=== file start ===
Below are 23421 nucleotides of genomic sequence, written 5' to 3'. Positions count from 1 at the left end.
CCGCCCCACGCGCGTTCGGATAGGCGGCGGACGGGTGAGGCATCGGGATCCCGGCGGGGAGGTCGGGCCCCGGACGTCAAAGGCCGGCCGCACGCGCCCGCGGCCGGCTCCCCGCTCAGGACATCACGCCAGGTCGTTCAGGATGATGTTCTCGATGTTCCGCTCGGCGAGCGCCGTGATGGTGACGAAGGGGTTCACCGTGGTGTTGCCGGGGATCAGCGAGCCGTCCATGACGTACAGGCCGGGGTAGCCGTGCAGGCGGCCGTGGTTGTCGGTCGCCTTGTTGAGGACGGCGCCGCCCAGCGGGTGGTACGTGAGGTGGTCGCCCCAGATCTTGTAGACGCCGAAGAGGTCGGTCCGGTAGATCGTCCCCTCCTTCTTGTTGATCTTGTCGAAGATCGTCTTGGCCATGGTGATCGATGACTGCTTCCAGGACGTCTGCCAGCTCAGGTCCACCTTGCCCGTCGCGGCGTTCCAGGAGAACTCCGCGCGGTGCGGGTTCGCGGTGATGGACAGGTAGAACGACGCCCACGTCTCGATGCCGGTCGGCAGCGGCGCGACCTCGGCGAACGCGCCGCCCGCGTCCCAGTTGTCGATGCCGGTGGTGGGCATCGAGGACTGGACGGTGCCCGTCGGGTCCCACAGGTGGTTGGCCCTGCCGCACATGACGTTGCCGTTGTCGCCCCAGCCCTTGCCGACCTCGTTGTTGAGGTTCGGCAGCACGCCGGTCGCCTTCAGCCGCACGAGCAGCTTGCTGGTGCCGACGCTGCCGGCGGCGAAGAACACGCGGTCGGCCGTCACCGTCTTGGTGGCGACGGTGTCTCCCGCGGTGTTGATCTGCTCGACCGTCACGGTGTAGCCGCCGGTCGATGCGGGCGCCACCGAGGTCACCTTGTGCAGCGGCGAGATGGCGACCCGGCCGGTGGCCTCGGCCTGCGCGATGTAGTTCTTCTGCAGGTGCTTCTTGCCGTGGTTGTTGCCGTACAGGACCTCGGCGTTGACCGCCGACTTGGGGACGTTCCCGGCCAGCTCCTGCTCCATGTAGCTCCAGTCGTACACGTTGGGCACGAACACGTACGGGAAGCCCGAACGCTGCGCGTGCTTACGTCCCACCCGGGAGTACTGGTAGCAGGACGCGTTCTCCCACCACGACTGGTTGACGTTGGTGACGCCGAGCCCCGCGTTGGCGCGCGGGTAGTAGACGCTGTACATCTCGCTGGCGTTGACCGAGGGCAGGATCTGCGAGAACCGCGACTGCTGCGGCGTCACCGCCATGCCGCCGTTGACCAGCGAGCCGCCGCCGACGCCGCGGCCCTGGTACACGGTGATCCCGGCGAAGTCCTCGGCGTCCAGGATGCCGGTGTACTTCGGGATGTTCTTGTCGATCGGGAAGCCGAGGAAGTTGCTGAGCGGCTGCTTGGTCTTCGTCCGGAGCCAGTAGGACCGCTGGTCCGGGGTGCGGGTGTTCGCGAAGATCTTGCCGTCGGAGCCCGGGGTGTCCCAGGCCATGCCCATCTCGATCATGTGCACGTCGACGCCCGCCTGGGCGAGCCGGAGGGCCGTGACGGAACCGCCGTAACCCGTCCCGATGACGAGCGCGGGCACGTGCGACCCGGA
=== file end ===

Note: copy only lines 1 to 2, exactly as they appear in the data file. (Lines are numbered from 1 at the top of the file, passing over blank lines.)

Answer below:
Below are 23421 nucleotides of genomic sequence, written 5' to 3'. Positions count from 1 at the left end.
CCGCCCCACGCGCGTTCGGATAGGCGGCGGACGGGTGAGGCATCGGGATCCCGGCGGGGAGGTCGGGCCCCGGACGTCAAAGGCCGGCCGCACGCGCCCGCGGCCGGCTCCCCGCTCAGGACATCACGCCAGGTCGTTCAGGATGATGTTCTCGATGTTCCGCTCGGCGAGCGCCGTGATGGTGACGAAGGGGTTCACCGTGGTGTTGCCGGGGATCAGCGAGCCGTCCATGACGTACAGGCCGGGGTAGCCGTGCAGGCGGCCGTGGTTGTCGGTCGCCTTGTTGAGGACGGCGCCGCCCAGCGGGTGGTACGTGAGGTGGTCGCCCCAGATCTTGTAGACGCCGAAGAGGTCGGTCCGGTAGATCGTCCCCTCCTTCTTGTTGATCTTGTCGAAGATCGTCTTGGCCATGGTGATCGATGACTGCTTCCAGGACGTCTGCCAGCTCAGGTCCACCTTGCCCGTCGCGGCGTTCCAGGAGAACTCCGCGCGGTGCGGGTTCGCGGTGATGGACAGGTAGAACGACGCCCACGTCTCGATGCCGGTCGGCAGCGGCGCGACCTCGGCGAACGCGCCGCCCGCGTCCCAGTTGTCGATGCCGGTGGTGGGCATCGAGGACTGGACGGTGCCCGTCGGGTCCCACAGGTGGTTGGCCCTGCCGCACATGACGTTGCCGTTGTCGCCCCAGCCCTTGCCGACCTCGTTGTTGAGGTTCGGCAGCACGCCGGTCGCCTTCAGCCGCACGAGCAGCTTGCTGGTGCCGACGCTGCCGGCGGCGAAGAACACGCGGTCGGCCGTCACCGTCTTGGTGGCGACGGTGTCTCCCGCGGTGTTGATCTGCTCGACCGTCACGGTGTAGCCGCCGGTCGATGCGGGCGCCACCGAGGTCACCTTGTGCAGCGGCGAGATGGCGACCCGGCCGGTGGCCTCGGCCTGCGCGATGTAGTTCTTCTGCAGGTGCTTCTTGCCGTGGTTGTTGCCGTACAGGACCTCGGCGTTGACCGCCGACTTGGGGACGTTCCCGGCCAGCTCCTGCTCCATGTAGCTCCAGTCGTACACGTTGGGCACGAACACGTACGGGAAGCCCGAACGCTGCGCGTGCTTACGTCCCACCCGGGAGTACTGGTAGCAGGACGCGTTCTCCCACCACGACTGGTTGACGTTGGTGACGCCGAGCCCCGCGTTGGCGCGCGGGTAGTAGACGCTGTACATCTCGCTGGCGTTGACCGAGGGCAGGATCTGCGAGAACCGCGACTGCTGCGGCGTCACCGCCATGCCGCCGTTGACCAGCGAGCCGCCGCCGACGCCGCGGCCCTGGTACACGGTGATCCCGGCGAAGTCCTCGGCGTCCAGGATGCCGGTGTACTTCGGGATGTTCTTGTCGATCGGGAAGCCGAGGAAGTTGCTGAGCGGCTGCTTGGTCTTCGTCCGGAGCCAGTAGGACCGCTGGTCCGGGGTGCGGGTGTTCGCGAAGATCTTGCCGTCGGAGCCCGGGGTGTCCCAGGCCATGCCCATCTCGATCATGTGCACGTCGACGCCCGCCTGGGCGAGCCGGAGGGCCGTGACGGAACCGCCGTAACCCGTCCCGATGACGAGCGCGGGCACGTGCGACCCGGA